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Smoking and weight-loss surgery


Quitting cigarettes and other tobacco products before surgery can improve the results of your weight-loss surgery.

Most smokers in the United States would like to quit smoking. Most people who have been able to quit smoking have tried to quit without success at least once. Try not to look at past attempts at quitting as failures. Think of them as part of the process of quitting.

Some reasons to quit using tobacco

When used for a long time, tobacco, tar, and nicotine can increase your risk of many health problems. Some of these are:

  • Blood clots and swelling in blood vessels (aneurysms) in the brain, which can lead to strokes
  • Heart problems, including heart failure, chest pain (angina) and heart attacks
  • High blood pressure
  • Poor blood supply to the legs
  • For men, problems with erections
  • Cancer (such as in the lung, mouth, throat, esophagus, bladder, kidney, pancreas, and cervix)
  • Lung problems, such as COPD or asthma that is harder to control

Some smokers switch to smokeless tobacco instead of quitting tobacco all the way. But smokeless tobacco still has many health risks. They include:

  • Higher risk of mouth or nasal cancer
  • Gum problems, tooth wear, and cavities
  • High blood pressure and chest pain that get worse

Smoking and weight-loss surgery

After weight-loss surgery, fewer blood vessels will go to the stomach. Tobacco smoke causes blood vessels to become narrow and carry less oxygen. This can increase the risk for ulcers in the stomach and irritation of the lining of the stomach (gastritis). Strictures are also more likely to develop in gastric bypass patients who smoke.

After weight-loss surgery, there is an increased chance of blood clots forming in the legs. These clots may travel to the lungs and may be fatal. Smoking increases the chance of these clots forming.

Smoking decreases the amount of oxygen that reaches your surgical wound. Because of this, your wound may heal more slowly. It is also more likely to become infected. The internal abdominal healing can also be affected by smoking, making an infection or a leak more possible.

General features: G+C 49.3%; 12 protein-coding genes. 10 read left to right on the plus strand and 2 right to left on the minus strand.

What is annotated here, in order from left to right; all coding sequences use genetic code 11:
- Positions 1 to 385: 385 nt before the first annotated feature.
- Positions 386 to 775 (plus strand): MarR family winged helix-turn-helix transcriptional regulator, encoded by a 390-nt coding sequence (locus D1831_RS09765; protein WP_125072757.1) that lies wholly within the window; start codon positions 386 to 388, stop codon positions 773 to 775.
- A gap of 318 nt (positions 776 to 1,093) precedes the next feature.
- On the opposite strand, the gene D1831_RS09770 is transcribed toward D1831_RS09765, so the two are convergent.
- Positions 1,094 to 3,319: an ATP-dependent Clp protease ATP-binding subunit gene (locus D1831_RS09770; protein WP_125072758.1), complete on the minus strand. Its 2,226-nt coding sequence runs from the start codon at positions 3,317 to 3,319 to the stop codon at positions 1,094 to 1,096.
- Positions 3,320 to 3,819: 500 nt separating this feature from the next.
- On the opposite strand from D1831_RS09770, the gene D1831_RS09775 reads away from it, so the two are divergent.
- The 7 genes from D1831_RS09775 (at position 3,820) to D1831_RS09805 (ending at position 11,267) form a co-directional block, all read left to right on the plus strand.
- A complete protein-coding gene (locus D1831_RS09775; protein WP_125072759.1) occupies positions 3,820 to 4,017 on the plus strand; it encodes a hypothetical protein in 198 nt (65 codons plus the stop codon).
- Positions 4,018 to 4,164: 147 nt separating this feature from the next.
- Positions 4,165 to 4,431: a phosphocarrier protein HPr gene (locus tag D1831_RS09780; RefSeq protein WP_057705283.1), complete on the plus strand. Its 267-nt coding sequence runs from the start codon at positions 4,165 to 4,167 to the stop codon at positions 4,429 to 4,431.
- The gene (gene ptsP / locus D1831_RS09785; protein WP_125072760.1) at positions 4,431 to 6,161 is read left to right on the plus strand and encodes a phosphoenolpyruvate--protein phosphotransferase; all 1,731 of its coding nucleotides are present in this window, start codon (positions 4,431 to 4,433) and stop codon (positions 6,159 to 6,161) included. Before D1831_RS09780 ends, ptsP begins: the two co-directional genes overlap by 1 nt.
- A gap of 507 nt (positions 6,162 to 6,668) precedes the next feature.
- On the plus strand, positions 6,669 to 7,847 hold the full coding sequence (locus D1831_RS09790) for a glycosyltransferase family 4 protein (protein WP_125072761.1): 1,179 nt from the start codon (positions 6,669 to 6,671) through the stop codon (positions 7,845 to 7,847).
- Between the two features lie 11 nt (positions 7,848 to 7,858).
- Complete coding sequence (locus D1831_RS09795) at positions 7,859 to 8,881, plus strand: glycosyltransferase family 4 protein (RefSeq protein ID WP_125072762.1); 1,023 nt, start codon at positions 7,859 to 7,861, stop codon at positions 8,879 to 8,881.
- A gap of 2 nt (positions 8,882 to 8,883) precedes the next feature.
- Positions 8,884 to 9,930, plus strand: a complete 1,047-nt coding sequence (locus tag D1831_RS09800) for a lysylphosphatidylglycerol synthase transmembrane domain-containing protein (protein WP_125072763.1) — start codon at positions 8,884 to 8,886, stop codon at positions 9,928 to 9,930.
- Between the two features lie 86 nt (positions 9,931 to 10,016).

All smokers have a higher risk of heart and lung problems. Recovering from surgery will make your whole body, including your heart and lungs, work harder. Smoking makes it more likely that you might get pneumonia.

Making the decision to quit

Most doctors want you to stop smoking cigarettes and using other tobacco products at least 6 to 8 weeks before your weight-loss surgery. Quitting 10 weeks or more before your surgery can lower your risk of problems after surgery even more. Try not to be discouraged if you are having a hard time quitting, even if you have smoked for a long time.

Quitting tobacco is hard, especially if you are trying to do it alone. Look for help from:

  • Family members, friends, and coworkers -- they can support and encourage you.
  • Your doctor. Ask your doctor about smoking cessation medicines.
  • A smoking cessation program -- you have a much better chance of success if you join a program. These programs are offered by hospitals, health departments, community centers, and work sites.

Your doctor may not approve using nicotine gum or patches around the time of your surgery. The nicotine will have a negative effect on how well your surgical wound heals and on your health in general.

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Review Date: 1/30/2018

Reviewed By: John E. Meilahn, MD, Bariatric Surgery, Chestnut Hill Surgical Associates, Philadelphia, PA. Review provided by VeriMed Healthcare Network. Also reviewed by David Zieve, MD, MHA, Medical Director, Brenda Conaway, Editorial Director, and the A.D.A.M. Editorial team.

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